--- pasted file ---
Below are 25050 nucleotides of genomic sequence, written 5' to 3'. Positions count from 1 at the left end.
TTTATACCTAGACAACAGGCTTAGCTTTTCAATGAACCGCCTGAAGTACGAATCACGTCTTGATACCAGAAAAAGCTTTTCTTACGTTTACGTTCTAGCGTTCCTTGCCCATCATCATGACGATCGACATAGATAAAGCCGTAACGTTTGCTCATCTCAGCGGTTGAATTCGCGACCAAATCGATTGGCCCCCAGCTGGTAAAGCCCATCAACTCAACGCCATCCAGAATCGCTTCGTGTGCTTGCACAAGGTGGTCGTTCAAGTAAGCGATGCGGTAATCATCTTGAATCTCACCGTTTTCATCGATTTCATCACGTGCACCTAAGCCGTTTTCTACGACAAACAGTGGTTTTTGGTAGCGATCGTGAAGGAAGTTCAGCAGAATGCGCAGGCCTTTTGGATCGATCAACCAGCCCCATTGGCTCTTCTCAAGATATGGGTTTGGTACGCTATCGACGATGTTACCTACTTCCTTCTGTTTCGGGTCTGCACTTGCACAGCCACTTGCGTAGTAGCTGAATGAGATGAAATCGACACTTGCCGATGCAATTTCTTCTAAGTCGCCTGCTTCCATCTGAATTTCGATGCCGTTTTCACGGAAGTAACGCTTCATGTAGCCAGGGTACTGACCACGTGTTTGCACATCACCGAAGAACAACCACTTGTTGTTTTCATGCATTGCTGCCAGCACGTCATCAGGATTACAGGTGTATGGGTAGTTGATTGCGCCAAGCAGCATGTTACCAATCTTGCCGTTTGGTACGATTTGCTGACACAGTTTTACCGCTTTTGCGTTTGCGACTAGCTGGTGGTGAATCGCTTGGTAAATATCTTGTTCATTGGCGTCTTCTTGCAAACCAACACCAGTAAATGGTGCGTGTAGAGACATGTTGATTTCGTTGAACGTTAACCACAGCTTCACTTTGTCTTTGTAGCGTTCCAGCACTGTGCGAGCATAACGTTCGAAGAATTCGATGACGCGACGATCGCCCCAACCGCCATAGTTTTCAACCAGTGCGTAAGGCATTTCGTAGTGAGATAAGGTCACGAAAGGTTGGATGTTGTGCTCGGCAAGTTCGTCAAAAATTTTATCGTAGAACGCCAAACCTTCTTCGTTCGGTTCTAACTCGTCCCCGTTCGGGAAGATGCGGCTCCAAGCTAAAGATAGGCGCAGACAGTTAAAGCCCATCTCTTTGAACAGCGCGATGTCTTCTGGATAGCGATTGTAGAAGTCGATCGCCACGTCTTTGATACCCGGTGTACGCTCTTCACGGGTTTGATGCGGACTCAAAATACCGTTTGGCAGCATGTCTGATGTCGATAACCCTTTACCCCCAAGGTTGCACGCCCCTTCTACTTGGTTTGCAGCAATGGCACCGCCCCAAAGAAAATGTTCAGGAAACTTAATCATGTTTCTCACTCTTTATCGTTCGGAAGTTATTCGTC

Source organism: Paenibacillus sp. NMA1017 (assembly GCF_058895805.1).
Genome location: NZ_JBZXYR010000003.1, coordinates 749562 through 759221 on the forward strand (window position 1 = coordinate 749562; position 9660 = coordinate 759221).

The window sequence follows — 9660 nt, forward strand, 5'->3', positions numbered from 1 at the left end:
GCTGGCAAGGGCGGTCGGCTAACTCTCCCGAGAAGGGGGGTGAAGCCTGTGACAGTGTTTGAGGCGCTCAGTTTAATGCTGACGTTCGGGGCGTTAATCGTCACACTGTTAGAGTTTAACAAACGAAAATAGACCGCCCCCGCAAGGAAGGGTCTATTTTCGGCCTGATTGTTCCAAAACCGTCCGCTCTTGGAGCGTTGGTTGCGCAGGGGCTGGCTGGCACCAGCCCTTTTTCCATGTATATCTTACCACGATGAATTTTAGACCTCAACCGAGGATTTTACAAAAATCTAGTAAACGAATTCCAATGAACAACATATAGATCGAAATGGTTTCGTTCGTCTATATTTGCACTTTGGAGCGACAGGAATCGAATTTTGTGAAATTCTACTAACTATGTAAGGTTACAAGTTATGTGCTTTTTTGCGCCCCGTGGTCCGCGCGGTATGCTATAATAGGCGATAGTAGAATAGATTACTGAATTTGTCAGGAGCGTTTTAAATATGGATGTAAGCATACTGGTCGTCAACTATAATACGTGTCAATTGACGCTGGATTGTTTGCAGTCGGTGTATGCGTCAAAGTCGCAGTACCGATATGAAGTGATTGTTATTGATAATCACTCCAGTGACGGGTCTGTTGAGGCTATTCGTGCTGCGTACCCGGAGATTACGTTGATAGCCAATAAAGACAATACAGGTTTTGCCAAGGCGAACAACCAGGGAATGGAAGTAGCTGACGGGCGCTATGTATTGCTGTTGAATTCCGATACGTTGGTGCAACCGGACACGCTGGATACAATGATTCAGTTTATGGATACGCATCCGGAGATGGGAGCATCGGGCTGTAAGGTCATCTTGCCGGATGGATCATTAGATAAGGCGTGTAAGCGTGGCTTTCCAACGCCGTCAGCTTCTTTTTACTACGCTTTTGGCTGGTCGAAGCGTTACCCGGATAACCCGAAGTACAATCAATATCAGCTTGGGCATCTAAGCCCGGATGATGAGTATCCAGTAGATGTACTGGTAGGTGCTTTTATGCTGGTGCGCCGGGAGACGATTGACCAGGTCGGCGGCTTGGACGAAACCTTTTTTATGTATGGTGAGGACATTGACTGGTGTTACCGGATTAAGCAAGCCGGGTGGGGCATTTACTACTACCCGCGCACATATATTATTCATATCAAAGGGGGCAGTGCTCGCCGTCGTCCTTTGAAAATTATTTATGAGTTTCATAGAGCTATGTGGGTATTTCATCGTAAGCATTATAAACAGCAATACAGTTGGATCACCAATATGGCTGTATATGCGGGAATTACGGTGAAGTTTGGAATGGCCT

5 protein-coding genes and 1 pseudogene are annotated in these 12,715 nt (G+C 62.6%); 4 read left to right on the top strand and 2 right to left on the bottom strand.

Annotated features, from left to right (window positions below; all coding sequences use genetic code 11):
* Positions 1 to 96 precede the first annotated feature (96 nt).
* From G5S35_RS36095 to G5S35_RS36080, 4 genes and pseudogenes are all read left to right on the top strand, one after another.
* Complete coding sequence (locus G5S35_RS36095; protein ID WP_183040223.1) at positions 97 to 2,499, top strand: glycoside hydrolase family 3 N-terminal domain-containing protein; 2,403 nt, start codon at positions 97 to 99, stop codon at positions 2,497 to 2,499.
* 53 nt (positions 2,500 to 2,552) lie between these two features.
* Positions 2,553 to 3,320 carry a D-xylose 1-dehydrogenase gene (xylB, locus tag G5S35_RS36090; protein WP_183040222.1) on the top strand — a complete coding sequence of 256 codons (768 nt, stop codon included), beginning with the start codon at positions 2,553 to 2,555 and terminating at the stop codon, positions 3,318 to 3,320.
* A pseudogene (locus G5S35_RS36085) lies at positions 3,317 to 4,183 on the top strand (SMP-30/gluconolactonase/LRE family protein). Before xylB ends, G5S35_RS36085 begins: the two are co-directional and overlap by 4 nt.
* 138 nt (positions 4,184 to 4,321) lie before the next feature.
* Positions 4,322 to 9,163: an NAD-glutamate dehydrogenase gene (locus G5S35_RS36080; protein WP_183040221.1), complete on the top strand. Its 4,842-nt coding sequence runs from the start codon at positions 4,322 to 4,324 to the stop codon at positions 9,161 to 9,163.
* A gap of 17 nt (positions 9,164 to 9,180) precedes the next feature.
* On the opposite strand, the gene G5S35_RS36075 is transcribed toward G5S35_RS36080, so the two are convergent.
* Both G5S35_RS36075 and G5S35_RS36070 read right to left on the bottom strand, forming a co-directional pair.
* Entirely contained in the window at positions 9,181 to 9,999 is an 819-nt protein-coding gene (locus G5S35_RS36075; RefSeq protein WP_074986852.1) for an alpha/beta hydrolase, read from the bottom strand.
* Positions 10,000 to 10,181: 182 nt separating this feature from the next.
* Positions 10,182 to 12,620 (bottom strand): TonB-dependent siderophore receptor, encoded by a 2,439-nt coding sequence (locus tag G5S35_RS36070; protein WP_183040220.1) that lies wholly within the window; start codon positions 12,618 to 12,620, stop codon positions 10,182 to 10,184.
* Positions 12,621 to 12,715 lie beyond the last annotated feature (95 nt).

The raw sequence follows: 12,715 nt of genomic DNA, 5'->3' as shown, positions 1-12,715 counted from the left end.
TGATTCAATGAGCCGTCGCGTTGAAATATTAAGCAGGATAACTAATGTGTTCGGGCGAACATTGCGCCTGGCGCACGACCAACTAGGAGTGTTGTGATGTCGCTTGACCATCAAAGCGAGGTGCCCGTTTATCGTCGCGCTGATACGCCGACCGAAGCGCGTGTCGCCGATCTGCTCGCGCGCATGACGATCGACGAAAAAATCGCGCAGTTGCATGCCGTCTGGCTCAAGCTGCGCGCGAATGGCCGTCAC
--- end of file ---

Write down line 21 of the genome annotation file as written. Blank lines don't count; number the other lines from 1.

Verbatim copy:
* Positions 10,000 to 10,181: 182 nt separating this feature from the next.